Singapore's first president Yusof Ishak, first attorney-general Ahmad Ibrahim, first female Speaker of Parliament Halimah Yacob and first football player to play in a top European league Fandi Ahmad earned national recognition for breaking new ground.
Their accomplishments, and other significant milestones for Malay/Muslim Singaporeans since 1965, are captured in a new book launched yesterday.
Titled 50 Defining Moments For The Malay/Muslim Community, the 122-page book is jointly published by the Association of Muslim Professionals (AMP) and Malay-language newspaper Berita Harian.
Also documented are the formation of major community organisations like the Islamic Religious Council of Singapore, community self- help group Mendaki and the Religious Rehabilitation Group (RRG). The RRG was set up by a group of religious scholars in 2003 and counsels terror detainees as well as counters their distortions of Islam.
10 highlights from 50 Defining Moments For The Malay/Muslim Communityackground Story
1965: Singapore's first president
When Singapore separated from Malaysia, Mr Yusof Ishak's loyalty to the new country convinced many Malays to stay put instead of migrating across the Causeway as some of the Malay elite had.
1966: Singapore's first attorney-general appointed
Professor Ahmad Ibrahim drafted the Administration of Muslim Law Act (Amla) that safeguarded the religious rights of Muslims in personal matters such as marriage and inheritance.
1968: Establishment of Muis
Formed as a statutory board under Amla, the Islamic Religious Council of Singapore (Muis) today handles a range of matters such as pilgrimage needs, overseeing religious education and the preaching of a moderate and inclusive Islam.
1982: Formation of Mendaki
The first major collaboration between Malay/Muslim MPs, community leaders and the Government, self-help group Mendaki was established to improve the educational performance of Malay/Muslim students.
1983: First Singaporean to play in a top European football league
Mr Fandi Ahmad signed on with Dutch club FC Groningen, scoring 10 goals in 29 games during his debut season.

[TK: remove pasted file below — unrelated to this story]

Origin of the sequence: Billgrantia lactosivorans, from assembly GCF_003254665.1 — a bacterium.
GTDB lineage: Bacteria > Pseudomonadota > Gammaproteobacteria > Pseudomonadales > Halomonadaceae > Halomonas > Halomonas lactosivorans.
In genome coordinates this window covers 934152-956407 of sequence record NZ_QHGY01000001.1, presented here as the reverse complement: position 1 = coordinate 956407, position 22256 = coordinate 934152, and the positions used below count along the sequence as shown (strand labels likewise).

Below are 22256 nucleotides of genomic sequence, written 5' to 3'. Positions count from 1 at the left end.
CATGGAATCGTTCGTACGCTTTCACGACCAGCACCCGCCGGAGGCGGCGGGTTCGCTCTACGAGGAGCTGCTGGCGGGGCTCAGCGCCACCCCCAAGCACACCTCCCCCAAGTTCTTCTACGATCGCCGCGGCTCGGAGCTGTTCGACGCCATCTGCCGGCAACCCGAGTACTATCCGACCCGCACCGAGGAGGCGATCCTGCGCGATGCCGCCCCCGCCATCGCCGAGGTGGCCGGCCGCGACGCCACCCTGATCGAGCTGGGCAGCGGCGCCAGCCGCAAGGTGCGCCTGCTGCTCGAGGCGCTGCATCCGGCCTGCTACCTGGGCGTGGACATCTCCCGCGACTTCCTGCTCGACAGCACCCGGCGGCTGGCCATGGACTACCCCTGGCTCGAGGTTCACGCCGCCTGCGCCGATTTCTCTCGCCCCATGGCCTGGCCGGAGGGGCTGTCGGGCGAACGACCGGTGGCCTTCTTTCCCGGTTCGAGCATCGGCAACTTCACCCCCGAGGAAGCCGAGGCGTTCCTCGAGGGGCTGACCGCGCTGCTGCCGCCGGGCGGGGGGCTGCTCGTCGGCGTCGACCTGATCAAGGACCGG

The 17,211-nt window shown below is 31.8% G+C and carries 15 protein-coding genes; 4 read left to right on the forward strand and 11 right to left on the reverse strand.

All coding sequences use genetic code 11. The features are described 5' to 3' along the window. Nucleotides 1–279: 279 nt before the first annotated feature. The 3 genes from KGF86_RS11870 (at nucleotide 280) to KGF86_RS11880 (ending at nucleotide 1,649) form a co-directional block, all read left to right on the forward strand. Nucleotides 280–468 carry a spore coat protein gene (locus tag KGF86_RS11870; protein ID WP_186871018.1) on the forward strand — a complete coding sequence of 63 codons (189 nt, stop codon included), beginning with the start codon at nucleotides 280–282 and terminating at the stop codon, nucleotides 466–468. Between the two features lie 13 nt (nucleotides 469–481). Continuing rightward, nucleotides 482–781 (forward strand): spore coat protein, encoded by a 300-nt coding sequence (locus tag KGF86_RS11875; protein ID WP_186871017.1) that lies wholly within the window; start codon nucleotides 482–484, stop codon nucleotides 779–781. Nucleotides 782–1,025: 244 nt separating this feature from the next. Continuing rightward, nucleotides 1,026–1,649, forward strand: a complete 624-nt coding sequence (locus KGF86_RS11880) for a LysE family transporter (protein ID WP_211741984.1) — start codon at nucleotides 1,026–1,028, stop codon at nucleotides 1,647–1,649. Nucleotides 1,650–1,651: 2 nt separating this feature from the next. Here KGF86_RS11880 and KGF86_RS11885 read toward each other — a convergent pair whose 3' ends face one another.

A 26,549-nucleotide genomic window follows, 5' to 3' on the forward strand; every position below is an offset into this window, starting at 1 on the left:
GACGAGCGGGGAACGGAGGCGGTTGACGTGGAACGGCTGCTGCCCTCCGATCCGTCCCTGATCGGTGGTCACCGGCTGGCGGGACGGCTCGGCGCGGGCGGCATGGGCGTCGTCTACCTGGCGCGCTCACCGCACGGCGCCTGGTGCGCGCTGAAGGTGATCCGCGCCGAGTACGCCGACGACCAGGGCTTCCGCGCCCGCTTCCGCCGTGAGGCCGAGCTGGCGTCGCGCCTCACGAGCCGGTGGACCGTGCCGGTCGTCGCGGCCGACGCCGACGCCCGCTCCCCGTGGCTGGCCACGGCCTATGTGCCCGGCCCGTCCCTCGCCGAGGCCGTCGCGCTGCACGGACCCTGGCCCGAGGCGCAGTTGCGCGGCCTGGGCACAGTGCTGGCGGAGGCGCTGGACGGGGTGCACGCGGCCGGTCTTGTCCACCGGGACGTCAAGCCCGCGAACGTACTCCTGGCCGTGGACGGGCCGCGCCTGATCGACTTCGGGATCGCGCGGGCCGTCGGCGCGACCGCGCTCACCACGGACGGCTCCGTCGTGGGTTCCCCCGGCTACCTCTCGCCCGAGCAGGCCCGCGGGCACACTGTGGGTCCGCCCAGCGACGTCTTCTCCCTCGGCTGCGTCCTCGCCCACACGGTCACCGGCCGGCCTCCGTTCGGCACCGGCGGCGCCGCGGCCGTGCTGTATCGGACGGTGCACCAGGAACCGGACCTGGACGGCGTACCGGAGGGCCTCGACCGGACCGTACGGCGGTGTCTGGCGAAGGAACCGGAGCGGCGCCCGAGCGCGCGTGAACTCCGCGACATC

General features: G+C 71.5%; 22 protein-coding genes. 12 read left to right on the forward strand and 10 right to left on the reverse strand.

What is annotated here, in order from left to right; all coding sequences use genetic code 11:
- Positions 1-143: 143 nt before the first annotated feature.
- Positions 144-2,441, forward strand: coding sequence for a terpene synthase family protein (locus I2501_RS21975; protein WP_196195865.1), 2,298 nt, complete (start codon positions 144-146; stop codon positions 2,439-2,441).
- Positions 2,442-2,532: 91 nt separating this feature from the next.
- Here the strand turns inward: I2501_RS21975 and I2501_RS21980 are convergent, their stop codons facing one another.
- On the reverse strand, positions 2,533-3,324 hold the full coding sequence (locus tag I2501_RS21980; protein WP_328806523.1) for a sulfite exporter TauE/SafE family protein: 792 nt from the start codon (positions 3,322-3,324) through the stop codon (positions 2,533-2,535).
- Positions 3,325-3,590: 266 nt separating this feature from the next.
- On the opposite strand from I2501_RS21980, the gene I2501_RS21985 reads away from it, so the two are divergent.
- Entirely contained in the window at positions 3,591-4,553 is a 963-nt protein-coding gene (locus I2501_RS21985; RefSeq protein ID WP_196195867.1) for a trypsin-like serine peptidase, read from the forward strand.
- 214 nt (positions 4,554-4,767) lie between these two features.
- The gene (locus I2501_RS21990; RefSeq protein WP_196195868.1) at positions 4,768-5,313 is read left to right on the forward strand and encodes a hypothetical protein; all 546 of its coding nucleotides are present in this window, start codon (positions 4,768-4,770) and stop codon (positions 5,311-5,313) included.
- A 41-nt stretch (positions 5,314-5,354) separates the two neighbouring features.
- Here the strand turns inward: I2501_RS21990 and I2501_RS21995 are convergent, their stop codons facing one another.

1990: First convention of Singapore Malay/Muslim professionals
Some 500 professionals turned up at this conference to discuss ideas for the community and the formation of another self-help group to help uplift the community. AMP was launched a year later.
2001: Establishment of Mercy Relief
Set up as a humanitarian relief agency by the Adult Islamic Religious Students' Association of Singapore, and led then by future minister Masagos Zulkifli, Mercy Relief was relaunched as an independent group in 2003. It has provided relief during disasters, including the 2004 Indian Ocean tsunami.
2008: Inclusion of Muslims in Human Organ Transplant Act
A ruling by Muis' fatwa committee in 2007 declared organ donation a life-saving act in line with Islamic teachings, paving the way for Muslims, previously exempt from the law on religious grounds, to be included under it a year later.
2013: First female Speaker
Elected an MP in 2001, Madam Halimah Yacob became a champion of workers' issues before being named as Singapore's first female Speaker of Parliament in 2013.
2015: First madrasah students accepted by NUS medicine school
Amalina Ridzuan and Ahmad Abdurrahman spent 10 years in madrasahs studying both secular and Islamic subjects before being accepted into the National University of Singapore's Yong Loo Lin School of Medicine.
Chong Zi Liang
Speaking at the book launch at the Malay Heritage Centre, Madam Halimah said Malay/Muslims should continue to highlight and record events that the community can be proud of. "We should continue striving for and achieving better results year after year," she added.
She noted that, for example, the academic performance of students in full-time Islamic religious schools, or madrasahs, has been improving, with almost all pupils doing well enough in this year's Primary School Leaving Examination to go on to secondary school.
The book also features two individuals who this year became the first madrasah students to secure places at the National University of Singapore's (NUS) Yong Loo Lin School of Medicine.
"We've come a long way from those days when people think going to the madrasahs means you will have a very difficult future (or) career," said Madam Halimah.
AMP chairman Azmoon Ahmad said that as part of the committee to select the content of the book, he considered not just the impact of the milestone when it happened, but also whether it continues to make a difference today. "More importantly, does that event that happened in the past which has made an impact today - will it continue to have an impact tomorrow? If that is a 'yes', this will have an even bigger weighting."
The significant moments cover a wide range of achievements in academia, the Government, uniformed services and sports.
They include the appointment of Singapore's first Malay/Muslim army general Ishak Ismail in 2009 and golfer Mardan Mamat becoming the first Singaporean to win a European tour event in 2006.
Ms Dinah Aziz, who is featured in the book as the first madrasah student to score seven A1s in the O levels in 2008, hopes her story will inspire others. Now 23, she does research in drug discovery at NUS.
She said: "We can be religious and live our lives as Muslims... and we can also excel academically."